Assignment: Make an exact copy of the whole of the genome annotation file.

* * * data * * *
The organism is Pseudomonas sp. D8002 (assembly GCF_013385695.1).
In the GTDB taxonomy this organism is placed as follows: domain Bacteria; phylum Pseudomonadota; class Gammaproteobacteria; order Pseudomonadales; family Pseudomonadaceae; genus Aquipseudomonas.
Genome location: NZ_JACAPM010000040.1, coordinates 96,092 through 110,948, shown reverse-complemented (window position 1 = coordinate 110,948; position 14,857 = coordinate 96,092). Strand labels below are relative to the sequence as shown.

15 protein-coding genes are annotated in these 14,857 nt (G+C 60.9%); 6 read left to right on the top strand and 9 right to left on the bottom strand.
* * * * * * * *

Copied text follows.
The organism is Pseudomonas sp. D8002 (assembly GCF_013385695.1).
In the GTDB taxonomy this organism is placed as follows: domain Bacteria; phylum Pseudomonadota; class Gammaproteobacteria; order Pseudomonadales; family Pseudomonadaceae; genus Aquipseudomonas.
Genome location: NZ_JACAPM010000040.1, coordinates 96,092 through 110,948, shown reverse-complemented (window position 1 = coordinate 110,948; position 14,857 = coordinate 96,092). Strand labels below are relative to the sequence as shown.

15 protein-coding genes are annotated in these 14,857 nt (G+C 60.9%); 6 read left to right on the top strand and 9 right to left on the bottom strand.